Exceeding Expectations
April 30th, 2009 by Frank LaBanca, Ed.D.

Today some of my previous statistics graduate students (all practicing teaching professionals) joined me at my home to pick up posters that they will be presenting at WestConn’s first Instructional Leadership Conference.  As part of their qualitative methods course, the professor had them conduct a brief study.  He suggested that the students make some 8.5×11 sheets on their computer, slap them up on a trifold posterboard and bring it to the conference this weekend. 

Several of the students contacted me and asked for suggestions to make more of a professional presentation.  They felt the expectations were too low.  I couldn’t agree more.  As budding educational researchers, they should learn the high quality techniques that are involved in preparing a poster for a meeting or conference.  This is not exceedingly hard, and with the features in PowerPoint, fairly easy to do, with very professional results.

This reminds me of the AERA conference I recently attended, where my poster seemed to have an edge in professionalism over some of the others.  Look at mine (37) compared to my neighbor’s (38) and make your own judgement without even considering the content.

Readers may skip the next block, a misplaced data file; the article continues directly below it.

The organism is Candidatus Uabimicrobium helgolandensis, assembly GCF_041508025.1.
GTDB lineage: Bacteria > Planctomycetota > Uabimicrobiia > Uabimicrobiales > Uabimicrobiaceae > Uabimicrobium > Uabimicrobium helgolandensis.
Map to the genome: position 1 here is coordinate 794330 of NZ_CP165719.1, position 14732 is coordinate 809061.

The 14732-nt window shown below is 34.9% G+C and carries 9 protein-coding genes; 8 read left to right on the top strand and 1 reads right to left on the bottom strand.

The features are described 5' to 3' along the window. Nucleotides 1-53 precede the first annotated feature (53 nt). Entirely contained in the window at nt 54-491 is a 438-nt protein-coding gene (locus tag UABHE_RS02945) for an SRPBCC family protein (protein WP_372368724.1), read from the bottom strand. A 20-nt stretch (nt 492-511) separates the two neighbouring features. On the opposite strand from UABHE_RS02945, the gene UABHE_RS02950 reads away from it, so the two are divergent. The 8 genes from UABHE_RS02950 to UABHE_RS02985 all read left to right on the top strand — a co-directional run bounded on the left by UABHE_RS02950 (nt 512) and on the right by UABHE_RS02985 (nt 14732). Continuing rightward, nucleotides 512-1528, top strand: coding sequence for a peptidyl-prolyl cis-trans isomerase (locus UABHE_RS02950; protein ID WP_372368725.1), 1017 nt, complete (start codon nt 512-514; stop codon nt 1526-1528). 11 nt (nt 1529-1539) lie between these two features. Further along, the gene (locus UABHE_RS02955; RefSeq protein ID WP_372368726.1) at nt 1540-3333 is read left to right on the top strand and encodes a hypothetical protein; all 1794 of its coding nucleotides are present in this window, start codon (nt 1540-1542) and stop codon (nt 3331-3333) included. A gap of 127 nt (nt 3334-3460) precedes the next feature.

My poster

My neighbor's poster

My neighbor's poster

The students, like me, did not want their work to lack the professional results that a high-caliber member of the community of practice would produce.  In essence they are on inbound trajectory(Wenger, 1998). 

What I think is important about their (and my) dispositions is their unwillingness to sacrifice quality.  having high quality, in this case, will exceed the expectations of other members of the community of practice.  AND I LOVE IT.  I am realizing that I find exceeding expectations to be a very important part of my professional persona as well as my philosophy for my students.   I want people to say, “Wow, this was done by a <high school student>, <neophyte researcher>, <insert other here>.”  I guess that is because you see incredible growth when that happens, and you bring students more towards the boundary trajectory of becoming active members of the community of practice.

Why can’t expectations be higher?

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